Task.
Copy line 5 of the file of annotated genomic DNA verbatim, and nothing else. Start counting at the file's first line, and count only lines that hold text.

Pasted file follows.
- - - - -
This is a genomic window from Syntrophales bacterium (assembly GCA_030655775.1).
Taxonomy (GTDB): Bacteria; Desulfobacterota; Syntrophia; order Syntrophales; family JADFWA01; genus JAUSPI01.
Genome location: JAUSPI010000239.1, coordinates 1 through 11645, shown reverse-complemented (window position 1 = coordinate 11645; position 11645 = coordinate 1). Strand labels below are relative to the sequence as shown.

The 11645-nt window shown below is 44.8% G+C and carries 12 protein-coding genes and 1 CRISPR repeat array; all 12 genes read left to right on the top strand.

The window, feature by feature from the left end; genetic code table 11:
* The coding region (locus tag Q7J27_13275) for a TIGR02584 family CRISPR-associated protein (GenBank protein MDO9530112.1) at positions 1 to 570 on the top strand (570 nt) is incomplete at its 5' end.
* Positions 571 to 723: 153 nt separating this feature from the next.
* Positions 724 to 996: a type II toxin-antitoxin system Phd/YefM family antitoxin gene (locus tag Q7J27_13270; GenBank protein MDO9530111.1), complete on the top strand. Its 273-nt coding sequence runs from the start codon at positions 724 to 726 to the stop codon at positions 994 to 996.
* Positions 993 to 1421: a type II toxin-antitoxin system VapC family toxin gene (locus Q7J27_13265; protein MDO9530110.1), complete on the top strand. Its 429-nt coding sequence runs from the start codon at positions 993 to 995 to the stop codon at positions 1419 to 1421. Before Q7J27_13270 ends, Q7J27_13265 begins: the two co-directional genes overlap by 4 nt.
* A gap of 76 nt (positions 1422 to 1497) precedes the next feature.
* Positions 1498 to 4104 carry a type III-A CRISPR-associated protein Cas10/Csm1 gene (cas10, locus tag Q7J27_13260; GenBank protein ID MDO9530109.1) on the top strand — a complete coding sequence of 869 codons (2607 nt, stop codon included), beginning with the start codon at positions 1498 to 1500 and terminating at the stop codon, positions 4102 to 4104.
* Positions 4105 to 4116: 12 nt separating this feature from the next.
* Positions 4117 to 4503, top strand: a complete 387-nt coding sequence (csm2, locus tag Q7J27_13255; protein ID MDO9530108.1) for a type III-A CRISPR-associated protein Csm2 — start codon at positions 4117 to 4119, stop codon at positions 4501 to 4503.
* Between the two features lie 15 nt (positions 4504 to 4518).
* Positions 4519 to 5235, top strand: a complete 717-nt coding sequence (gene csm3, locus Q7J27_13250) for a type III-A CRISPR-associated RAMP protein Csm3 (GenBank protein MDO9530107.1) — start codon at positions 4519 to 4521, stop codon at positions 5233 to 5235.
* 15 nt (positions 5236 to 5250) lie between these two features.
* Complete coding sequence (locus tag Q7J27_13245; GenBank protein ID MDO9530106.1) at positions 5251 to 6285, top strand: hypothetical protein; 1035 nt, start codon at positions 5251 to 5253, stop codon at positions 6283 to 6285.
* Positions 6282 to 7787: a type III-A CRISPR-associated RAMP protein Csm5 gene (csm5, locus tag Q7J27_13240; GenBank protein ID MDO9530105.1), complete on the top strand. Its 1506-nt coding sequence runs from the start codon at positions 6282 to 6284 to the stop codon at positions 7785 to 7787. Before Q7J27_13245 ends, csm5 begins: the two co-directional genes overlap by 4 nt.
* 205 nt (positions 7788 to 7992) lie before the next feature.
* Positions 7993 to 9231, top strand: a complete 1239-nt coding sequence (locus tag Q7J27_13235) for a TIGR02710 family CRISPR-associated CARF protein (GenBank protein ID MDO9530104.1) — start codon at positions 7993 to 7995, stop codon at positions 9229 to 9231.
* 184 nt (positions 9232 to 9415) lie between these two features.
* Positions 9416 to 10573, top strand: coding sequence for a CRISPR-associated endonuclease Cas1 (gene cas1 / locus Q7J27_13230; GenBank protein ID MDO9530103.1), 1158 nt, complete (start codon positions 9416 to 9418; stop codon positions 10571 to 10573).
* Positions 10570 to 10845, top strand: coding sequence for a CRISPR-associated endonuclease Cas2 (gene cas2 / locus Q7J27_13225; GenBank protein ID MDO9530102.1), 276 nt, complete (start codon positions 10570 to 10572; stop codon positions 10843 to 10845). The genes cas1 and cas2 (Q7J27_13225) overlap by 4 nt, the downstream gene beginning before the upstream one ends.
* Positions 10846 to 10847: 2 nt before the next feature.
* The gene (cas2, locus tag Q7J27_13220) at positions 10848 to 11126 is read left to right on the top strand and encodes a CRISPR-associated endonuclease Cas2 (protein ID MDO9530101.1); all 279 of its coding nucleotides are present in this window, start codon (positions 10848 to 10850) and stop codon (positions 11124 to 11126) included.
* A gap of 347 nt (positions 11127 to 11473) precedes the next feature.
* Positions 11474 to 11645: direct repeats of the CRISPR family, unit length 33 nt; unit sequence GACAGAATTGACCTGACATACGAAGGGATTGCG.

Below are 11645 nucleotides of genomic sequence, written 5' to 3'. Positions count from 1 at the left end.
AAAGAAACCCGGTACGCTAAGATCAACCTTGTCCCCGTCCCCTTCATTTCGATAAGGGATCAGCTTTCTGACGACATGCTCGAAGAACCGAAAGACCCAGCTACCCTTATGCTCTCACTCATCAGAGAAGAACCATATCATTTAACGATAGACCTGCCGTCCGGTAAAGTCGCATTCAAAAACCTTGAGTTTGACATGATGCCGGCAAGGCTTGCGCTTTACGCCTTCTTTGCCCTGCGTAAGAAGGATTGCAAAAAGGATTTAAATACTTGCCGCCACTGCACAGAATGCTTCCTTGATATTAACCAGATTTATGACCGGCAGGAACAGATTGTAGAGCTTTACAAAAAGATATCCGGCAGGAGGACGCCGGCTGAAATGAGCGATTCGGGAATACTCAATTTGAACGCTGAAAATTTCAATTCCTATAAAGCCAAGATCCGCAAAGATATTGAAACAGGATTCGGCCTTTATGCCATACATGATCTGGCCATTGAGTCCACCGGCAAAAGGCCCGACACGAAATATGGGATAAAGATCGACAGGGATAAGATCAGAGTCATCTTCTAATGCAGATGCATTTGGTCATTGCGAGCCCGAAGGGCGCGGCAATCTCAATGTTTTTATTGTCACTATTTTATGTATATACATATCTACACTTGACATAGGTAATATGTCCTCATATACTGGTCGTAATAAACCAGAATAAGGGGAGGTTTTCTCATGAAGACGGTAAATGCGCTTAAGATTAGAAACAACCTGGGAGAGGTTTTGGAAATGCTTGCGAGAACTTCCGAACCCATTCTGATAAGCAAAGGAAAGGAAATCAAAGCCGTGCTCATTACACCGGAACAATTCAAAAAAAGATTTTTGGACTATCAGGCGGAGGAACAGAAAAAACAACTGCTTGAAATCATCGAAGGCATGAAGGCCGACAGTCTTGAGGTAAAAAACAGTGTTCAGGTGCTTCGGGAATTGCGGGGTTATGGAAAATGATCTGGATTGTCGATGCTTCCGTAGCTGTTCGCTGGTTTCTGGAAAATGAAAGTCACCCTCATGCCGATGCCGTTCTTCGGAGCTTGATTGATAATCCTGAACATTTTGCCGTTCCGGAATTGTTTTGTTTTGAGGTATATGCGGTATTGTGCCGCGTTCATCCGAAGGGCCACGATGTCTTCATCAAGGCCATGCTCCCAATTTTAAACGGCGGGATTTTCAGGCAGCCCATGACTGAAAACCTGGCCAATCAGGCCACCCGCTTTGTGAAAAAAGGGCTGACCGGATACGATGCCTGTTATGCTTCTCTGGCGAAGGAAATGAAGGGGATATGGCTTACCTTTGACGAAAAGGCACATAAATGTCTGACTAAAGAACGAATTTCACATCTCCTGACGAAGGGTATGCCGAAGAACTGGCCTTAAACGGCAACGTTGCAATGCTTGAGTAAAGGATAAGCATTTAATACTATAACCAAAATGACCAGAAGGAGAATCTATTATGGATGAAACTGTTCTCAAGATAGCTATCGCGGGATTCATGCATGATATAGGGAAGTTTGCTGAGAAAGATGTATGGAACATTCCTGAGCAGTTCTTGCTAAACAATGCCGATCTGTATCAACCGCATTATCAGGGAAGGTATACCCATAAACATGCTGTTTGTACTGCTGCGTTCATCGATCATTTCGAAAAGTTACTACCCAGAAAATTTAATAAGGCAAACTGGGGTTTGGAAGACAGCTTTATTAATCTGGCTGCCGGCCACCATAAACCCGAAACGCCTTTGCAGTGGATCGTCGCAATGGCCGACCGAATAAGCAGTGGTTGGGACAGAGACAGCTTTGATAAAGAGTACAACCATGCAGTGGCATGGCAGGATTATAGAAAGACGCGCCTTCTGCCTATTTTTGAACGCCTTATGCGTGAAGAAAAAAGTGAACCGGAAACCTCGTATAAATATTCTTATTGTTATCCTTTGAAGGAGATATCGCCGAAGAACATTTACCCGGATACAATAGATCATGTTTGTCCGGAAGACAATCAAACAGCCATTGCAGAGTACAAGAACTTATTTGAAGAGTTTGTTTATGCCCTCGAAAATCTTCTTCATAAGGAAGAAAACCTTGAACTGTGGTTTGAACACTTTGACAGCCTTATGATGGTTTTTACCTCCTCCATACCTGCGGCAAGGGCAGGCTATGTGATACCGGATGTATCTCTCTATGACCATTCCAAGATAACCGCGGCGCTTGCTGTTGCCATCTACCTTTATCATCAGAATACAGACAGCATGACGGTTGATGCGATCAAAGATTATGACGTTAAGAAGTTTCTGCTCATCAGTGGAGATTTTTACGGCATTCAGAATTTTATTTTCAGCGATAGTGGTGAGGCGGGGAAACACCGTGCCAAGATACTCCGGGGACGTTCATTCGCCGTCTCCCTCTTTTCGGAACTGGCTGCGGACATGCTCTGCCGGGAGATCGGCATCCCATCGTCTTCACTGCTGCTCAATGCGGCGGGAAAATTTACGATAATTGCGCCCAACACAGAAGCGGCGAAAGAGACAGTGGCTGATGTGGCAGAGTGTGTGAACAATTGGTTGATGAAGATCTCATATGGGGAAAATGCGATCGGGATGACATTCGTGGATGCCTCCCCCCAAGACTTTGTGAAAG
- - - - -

The window, feature by feature from the left end; genetic code table 11: